Cuticle

Cuticle (n) the epidermis that surrounds the edges of the fingernail or toenail.

Being healthy is a good thing.

There’s nothing particularly insightful in that statement. But may I follow with this thought?

Being worried about your health is the Suck Master of Life.

This is why I am careful not to watch too many shows on Discovery Channel or programs about bizarre medical procedures—because in no time at all, I am perfectly capable of sprouting some of the symptoms, with actual visual evidence.

I’m not normally paranoid but am willing to be flexible.

In other words, I can go pretty nuts wondering if I’m nuts.

I can get a queasy stomach just thinking about indigestion.

And I can sprout a headache at the mere mention of a brain tumor.

Yet, knowing this about myself, I accidentally watched a program on the danger signs of disease that can be found in our cuticles and fingernails.

  • What happens when they’re yellow?
  • Should we run to the doctor if they’re brittle?
  • Do white spots on your nails mean you have a calcium deficiency?

After all, human beings and other primates are the only animals who have nails.

Watching this particular documentary, I learned that men’s nails grow faster than women’s. Worse, the nail on one finger grow at a different speed than another. (It’s a little unnerving to realize that even my fingernails are competitive with each other.)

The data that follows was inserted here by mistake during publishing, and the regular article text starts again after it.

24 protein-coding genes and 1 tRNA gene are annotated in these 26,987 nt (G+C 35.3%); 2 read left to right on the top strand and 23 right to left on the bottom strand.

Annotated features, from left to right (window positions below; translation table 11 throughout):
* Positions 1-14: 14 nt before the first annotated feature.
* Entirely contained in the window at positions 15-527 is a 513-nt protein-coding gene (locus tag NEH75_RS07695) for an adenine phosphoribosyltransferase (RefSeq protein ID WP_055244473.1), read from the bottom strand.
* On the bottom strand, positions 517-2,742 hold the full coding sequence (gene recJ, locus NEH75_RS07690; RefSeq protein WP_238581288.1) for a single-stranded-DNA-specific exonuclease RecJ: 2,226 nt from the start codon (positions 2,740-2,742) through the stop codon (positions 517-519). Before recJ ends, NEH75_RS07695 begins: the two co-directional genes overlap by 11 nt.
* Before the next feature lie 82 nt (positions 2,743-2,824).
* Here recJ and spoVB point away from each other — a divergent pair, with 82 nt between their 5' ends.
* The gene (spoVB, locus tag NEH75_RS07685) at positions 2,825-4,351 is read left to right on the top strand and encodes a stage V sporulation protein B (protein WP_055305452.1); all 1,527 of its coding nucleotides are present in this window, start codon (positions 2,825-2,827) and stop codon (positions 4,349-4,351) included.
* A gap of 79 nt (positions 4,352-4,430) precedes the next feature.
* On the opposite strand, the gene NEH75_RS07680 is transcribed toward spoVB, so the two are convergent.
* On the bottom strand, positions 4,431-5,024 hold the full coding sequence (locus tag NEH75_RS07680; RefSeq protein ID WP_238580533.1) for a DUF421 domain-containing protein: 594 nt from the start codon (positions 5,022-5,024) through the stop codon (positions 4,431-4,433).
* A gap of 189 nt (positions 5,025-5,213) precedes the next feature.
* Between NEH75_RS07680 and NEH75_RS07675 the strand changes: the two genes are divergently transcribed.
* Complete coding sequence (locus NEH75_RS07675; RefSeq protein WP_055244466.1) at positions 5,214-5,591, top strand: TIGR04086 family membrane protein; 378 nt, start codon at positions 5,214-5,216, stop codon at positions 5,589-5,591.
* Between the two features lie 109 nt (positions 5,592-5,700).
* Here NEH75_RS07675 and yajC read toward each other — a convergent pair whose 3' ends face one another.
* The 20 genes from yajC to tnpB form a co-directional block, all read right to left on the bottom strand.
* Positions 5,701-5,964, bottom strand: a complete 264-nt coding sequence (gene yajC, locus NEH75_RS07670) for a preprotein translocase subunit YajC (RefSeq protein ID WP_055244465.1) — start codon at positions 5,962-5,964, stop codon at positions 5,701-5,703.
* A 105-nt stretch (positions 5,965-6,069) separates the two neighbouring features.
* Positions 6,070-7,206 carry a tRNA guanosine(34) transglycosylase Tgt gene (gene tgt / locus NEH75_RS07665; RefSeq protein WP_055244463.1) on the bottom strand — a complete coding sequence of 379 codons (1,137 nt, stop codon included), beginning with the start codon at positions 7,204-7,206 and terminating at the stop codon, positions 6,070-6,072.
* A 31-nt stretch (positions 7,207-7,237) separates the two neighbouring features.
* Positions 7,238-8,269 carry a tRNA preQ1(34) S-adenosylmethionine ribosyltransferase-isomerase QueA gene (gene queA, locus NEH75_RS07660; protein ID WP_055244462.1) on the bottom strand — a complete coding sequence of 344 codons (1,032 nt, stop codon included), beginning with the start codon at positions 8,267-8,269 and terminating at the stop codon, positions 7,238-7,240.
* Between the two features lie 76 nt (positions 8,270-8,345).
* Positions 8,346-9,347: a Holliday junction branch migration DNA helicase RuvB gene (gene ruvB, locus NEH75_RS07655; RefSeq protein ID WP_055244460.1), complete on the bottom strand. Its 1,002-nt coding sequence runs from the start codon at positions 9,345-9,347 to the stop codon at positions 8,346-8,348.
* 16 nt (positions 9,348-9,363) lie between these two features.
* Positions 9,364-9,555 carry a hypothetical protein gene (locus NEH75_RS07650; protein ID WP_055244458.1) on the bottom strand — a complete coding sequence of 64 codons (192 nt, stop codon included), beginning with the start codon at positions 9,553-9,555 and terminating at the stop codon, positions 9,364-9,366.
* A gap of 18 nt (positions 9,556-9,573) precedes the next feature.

It was reassuring to learn that typing is good for your nails—except that I don’t do typing anymore. I have someone who takes my dictation and achieves the job in one-tenth the time.

Water is very helpful for healthy nails, and cuticles are there because they protect the tips of our fingers from infection.

One of the things that made me giggle was that they had a two-minute expose about the danger of cutting your nails in the dark.

Yet, when it was all said and done—and I calmed down my internal gag reflex—I realized one thing:

My nails probably won’t kill me.

And, as Kelly Clarkson once said, what doesn’t kill you helps you open packages.

funny wisdom on words that begin with a C

Chloroform

Chloroform: (n) a sweet-smelling anesthetic.

I am a phony.

I’m hoping that if I admit it, I won’t have to be accosted by the critics who discover it.

Here is where my phoniness comes to the forefront: I often think about matters which I insist would be intriguing, but if offered the opportunity, I’d turn it down.

This came to my mind this morning when I looked at the word “chloroform.” I have watched television shows where a character has placed this chemical on a
handkerchief, covering the nose of an enemy, putting him or her into a deep sleep.

While viewing this I have thought to myself, I wonder what that’s like? Is there any pain, discomfort, hangover or headache that would accompany the experience? I am intrigued.

Yet if somebody walked into the room and asked, “Would you like to find out what it’s like to go under?” I would pass.

Any number of situations would fall into this pattern.

  • “I am interested.”
  • “Here you are.”
  • “No, thanks.”

It’s not that I’m a coward. I actually consider myself to be very adventurous. But it’s much easier to envision myself brave than it is to prove it in the courtroom of human events.

I occasionally watch people jumping out of an airplane and wonder if I would actually do it.

It’s ridiculous. Unless the plane was on fire and twelve feet from the ground, I would remain within.

I have avoided friendships, romantic encounters and probably passed up on a good deal or two simply because I could not pull the trigger at the right moment.

I don’t lack experience; I am not a novice. It’s just that in selected moments, I was a coward.

Or maybe I should call myself an “over-stater.”